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Narrative Skills

Narrative skills are the ability to describe things and events and tell stories.

Narrative skills are important for children to be able to understand what they are learning to read. An example of a narrative skill is a child's ability to tell what happens at a birthday party or on a trip to the zoo.

Why are narrative skills important to learning how to read?

  • Being able to talk about and explain what happens in a story helps a child understand the meaning of what he or she is reading. Good narrative skills lead to good reading comprehension.

What can parents do to help babies and toddlers develop narrative skills?

  • Name things (real objects and pictures in books) as you go through the day. Use songs and nursery rhymes.
  • Make sure your child has lots of opportunities to talk with you, not just listen to you talk. Communication is two-way and involves interaction. This interaction helps develop parts of the brain involved with language.

Some ways of talking are better at developing narrative skills.

  • Talk to your child in ways that encourage interaction and a response. (Instead of “Get your jacket; we’re going to the park,” say “Do you know where your jacket is? Where is it? What shall we do at the park? What do you think we might see?”)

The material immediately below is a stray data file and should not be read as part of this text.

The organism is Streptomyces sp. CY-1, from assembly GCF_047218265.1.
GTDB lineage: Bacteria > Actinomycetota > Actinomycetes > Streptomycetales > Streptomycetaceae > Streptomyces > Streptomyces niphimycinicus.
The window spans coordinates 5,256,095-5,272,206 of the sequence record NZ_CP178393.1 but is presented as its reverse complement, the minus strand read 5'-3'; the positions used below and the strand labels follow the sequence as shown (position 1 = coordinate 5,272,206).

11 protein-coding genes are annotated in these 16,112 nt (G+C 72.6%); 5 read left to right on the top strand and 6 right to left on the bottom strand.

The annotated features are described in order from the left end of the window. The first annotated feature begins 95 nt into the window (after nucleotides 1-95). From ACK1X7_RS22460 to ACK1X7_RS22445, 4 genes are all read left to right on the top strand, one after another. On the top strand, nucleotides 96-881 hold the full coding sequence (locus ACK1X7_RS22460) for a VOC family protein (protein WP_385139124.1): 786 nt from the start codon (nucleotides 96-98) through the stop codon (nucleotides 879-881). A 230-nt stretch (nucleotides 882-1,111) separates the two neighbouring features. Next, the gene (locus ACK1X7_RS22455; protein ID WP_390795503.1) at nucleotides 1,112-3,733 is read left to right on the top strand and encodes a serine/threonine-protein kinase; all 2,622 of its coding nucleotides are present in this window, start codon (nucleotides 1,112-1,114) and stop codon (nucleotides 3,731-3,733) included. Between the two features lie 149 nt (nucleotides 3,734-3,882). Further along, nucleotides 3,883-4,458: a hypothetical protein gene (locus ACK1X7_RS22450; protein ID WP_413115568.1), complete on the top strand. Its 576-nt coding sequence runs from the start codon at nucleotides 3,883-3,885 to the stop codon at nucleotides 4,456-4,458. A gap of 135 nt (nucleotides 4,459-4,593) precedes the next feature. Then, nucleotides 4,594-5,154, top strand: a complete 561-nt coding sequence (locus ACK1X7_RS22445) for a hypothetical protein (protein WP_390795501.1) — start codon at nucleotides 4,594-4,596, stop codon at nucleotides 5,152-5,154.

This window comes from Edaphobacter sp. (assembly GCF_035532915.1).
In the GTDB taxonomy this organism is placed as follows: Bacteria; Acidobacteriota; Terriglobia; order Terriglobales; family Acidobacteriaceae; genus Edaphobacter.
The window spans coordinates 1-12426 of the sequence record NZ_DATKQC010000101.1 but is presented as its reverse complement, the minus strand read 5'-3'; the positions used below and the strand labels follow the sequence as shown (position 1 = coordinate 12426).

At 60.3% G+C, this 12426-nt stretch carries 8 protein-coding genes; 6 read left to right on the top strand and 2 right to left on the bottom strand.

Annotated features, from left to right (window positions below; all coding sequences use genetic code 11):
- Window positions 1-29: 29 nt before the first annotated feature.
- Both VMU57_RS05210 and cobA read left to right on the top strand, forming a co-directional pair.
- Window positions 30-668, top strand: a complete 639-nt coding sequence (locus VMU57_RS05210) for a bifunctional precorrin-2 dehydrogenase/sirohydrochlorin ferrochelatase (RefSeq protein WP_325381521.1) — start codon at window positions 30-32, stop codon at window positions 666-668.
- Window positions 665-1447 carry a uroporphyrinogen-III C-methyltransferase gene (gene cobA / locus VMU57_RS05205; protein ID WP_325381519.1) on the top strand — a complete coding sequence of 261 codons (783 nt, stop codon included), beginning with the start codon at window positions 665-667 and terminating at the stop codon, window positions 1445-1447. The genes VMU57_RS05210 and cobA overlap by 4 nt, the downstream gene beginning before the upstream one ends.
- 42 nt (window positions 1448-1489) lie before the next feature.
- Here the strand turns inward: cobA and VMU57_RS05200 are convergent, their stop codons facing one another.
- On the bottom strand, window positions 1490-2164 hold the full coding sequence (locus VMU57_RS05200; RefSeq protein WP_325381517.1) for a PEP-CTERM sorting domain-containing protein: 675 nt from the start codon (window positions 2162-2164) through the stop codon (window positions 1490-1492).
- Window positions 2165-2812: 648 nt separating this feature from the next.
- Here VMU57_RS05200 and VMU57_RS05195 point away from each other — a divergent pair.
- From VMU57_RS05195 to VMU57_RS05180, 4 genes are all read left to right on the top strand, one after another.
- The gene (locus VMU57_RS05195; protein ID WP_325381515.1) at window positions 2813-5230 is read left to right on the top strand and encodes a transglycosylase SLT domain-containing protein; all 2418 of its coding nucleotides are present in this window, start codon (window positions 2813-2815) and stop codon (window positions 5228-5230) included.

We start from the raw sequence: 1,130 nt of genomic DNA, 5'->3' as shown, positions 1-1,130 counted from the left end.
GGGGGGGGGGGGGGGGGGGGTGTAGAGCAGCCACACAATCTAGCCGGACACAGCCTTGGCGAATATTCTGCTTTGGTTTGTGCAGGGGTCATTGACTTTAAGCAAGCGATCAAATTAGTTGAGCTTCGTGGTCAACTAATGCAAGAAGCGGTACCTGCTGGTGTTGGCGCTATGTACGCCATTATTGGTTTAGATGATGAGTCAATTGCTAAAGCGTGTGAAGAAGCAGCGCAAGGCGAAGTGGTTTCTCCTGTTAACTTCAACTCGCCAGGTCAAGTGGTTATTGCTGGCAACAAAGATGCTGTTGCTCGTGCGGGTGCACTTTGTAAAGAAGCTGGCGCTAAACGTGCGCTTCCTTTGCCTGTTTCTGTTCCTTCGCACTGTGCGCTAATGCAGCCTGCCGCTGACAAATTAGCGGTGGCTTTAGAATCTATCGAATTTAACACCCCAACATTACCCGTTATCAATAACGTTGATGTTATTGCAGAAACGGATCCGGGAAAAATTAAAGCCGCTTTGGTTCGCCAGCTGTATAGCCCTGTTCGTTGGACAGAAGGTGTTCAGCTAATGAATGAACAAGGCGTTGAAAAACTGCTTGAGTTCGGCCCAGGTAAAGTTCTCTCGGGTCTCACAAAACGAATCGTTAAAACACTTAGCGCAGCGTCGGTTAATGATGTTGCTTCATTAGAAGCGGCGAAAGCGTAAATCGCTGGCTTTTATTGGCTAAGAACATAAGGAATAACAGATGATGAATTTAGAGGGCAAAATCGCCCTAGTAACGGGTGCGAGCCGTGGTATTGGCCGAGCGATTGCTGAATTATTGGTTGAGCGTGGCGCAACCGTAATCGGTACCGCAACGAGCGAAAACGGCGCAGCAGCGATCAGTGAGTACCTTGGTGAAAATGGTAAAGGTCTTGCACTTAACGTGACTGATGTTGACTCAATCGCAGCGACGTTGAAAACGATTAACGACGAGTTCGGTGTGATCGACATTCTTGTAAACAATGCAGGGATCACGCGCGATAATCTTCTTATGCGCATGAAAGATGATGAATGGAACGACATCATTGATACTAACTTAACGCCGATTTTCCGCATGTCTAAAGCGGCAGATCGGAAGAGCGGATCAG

• Ask your baby a question and then answer for her. (“Your diaper needs changing; let’s do that right now, OK? Good! We’re going to change your diaper.”)
  • Ask your toddler to tell you about something that happened to him today; ask for more details so he can expand on his narrative.
  • Ask questions that cannot be answered with “yes” or “no.” This encourages your child to think and increases comprehension.
  • Tell your child stories about your life.
  • Narrate your life. As you go through your day, talk about some of the things you are doing. Explain them in simple terms: For example, say “First we‘ll buy this pancake mix, then we’ll go home and then we’ll make pancakes.” This helps children understand that stories have a BEGINNING, MIDDLE and END.
  • As your child gets older, label not just things but also actions, feelings, and ideas. Happy, sad and angry are common feelings, but think of less common ones, too: embarrassed, quiet, sleepy, jealous, frustrated and others.

 

 


 
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